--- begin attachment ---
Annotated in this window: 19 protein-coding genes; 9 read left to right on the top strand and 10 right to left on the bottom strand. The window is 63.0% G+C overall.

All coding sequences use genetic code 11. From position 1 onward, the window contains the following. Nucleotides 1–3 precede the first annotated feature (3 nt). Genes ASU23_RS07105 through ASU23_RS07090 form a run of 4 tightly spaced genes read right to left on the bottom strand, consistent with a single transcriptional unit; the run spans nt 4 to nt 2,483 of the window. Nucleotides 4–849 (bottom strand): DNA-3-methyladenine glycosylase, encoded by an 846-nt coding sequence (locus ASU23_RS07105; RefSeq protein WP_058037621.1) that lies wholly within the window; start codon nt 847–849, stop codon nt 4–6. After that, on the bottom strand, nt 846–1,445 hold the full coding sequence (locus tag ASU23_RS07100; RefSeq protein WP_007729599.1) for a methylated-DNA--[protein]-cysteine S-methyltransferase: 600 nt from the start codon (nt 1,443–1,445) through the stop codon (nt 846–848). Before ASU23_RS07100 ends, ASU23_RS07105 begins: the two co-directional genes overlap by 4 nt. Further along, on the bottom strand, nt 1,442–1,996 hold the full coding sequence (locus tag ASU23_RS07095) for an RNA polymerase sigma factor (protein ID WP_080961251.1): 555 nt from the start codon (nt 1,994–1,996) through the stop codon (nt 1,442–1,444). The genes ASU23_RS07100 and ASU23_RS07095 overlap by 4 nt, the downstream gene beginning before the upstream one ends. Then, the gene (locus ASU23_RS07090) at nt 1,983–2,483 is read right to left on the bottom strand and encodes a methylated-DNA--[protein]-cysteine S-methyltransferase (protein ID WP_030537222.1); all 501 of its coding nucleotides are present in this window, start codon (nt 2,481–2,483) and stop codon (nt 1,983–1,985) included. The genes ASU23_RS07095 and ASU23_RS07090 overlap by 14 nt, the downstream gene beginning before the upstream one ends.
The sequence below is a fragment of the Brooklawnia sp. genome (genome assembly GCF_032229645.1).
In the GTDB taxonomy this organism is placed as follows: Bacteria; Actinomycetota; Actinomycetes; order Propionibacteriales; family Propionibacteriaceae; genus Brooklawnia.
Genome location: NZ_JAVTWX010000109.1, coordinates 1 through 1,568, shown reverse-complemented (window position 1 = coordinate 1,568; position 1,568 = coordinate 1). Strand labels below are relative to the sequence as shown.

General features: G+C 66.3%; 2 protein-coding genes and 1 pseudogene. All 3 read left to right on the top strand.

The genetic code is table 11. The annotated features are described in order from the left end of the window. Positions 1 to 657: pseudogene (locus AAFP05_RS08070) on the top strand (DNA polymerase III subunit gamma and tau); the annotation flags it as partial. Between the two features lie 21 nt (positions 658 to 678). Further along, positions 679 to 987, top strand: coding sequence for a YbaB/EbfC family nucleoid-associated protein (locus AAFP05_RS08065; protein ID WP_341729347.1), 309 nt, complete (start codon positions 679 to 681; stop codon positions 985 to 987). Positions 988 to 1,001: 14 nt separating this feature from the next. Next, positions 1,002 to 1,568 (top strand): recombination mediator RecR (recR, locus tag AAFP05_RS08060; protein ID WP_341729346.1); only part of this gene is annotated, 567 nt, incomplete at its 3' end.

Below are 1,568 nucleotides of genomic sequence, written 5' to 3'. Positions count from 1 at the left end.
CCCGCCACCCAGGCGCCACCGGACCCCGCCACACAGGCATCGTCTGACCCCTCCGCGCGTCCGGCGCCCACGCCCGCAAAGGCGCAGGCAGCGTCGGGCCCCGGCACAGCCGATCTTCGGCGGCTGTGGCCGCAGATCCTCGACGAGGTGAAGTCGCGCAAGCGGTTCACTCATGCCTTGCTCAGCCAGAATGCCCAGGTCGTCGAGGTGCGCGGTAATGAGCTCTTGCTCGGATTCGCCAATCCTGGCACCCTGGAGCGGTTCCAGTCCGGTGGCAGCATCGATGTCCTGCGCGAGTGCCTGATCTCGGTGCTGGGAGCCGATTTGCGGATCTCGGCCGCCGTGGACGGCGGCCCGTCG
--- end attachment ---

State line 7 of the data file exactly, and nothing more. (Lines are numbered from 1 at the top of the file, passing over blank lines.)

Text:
The genetic code is table 11. The annotated features are described in order from the left end of the window. Positions 1 to 657: pseudogene (locus AAFP05_RS08070) on the top strand (DNA polymerase III subunit gamma and tau); the annotation flags it as partial. Between the two features lie 21 nt (positions 658 to 678). Further along, positions 679 to 987, top strand: coding sequence for a YbaB/EbfC family nucleoid-associated protein (locus AAFP05_RS08065; protein ID WP_341729347.1), 309 nt, complete (start codon positions 679 to 681; stop codon positions 985 to 987). Positions 988 to 1,001: 14 nt separating this feature from the next. Next, positions 1,002 to 1,568 (top strand): recombination mediator RecR (recR, locus tag AAFP05_RS08060; protein ID WP_341729346.1); only part of this gene is annotated, 567 nt, incomplete at its 3' end.